Unintended releases from sewage treatment plants are happening all over the state, most recently in Burlington where a computer failure last week allowed 3 million gallons of partially disinfected wastewater to enter Lake Champlain.
State and local government are working to upgrade sewer and stormwater systems, but progress can be slow and upgrades are expensive.
Burlington officials are quick to point out that it was not 3 million gallons of raw sewage that poured into Lake Champlain early last week. It was wastewater that had been treated but not disinfected.
“Our projections are that the wet weather flow was 95 percent or more stormwater, with a 5 percent sewage fraction," said Chapin Spencer, the Burlington’s public works director. "It was, again, treated but not disinfected."
But harmful bacteria remained. The incident followed other failures in May and June. Spencer said the department is committed to doing better.
“We, the Department of Public Works, own the responsibility to prevent them moving forward,” Spencer said. “It literally has kept us up at night, working through the night.”
Megan Moir, the city’s director for water resources, said Burlington’s sewer and stormwater system is actually more advanced than many in the state since it was upgraded in the 1990s. The system is designed to treat stormwater – that’s the stuff that's washed off the streets when it rains, which contains animal waste and other nasty material.
“We actually have this wet weather treatment system which is specifically designed to do the best that it can when the combined sewer discharge comes to the plant,” Moir said. “Prior to our 1994 upgrade, all of what we’re now treating at the plant was actually going out into the lake and other water bodies as completely untreated combined sewer overflows.”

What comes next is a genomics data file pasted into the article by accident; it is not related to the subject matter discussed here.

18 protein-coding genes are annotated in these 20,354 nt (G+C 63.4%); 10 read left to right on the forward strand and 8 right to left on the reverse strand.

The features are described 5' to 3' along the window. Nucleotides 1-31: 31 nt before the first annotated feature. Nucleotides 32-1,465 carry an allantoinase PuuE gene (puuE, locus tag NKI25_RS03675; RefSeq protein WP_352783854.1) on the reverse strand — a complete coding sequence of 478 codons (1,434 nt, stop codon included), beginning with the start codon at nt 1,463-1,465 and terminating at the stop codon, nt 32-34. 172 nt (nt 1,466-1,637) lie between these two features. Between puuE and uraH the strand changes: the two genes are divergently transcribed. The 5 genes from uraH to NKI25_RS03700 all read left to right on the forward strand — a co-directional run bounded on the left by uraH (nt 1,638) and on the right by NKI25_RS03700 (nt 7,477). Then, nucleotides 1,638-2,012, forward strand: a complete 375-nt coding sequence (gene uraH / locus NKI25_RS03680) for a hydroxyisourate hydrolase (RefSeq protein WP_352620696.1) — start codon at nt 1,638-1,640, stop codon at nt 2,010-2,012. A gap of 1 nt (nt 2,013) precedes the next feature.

Many other towns and cities in Vermont have more antiquated combined wastewater and sewer systems, and these can become overwhelmed during heavy rainstorms. Jessica Bulova, the wastewater program manager at the Department of Environmental Conservation, said municipalities with these systems will be required to eventually comply with state water quality standards.
“So those are kind of considered different beasts because they are being required to work towards that, but that’s not something that can happen overnight,” Bulova said. "And these have, you know, been longtime systems that have had these overflows, whereas some of the more recent incidents — unfortunately in Burlington, where there was a failure of a computer system – that’s a different scenario.”
Bulova said the state is investigating the recent Burlington release. And Spencer said that Burlington voters will also be asked in March to consider an $8 million to $10 million investment in the the city’s wastewater treatment infrastructure.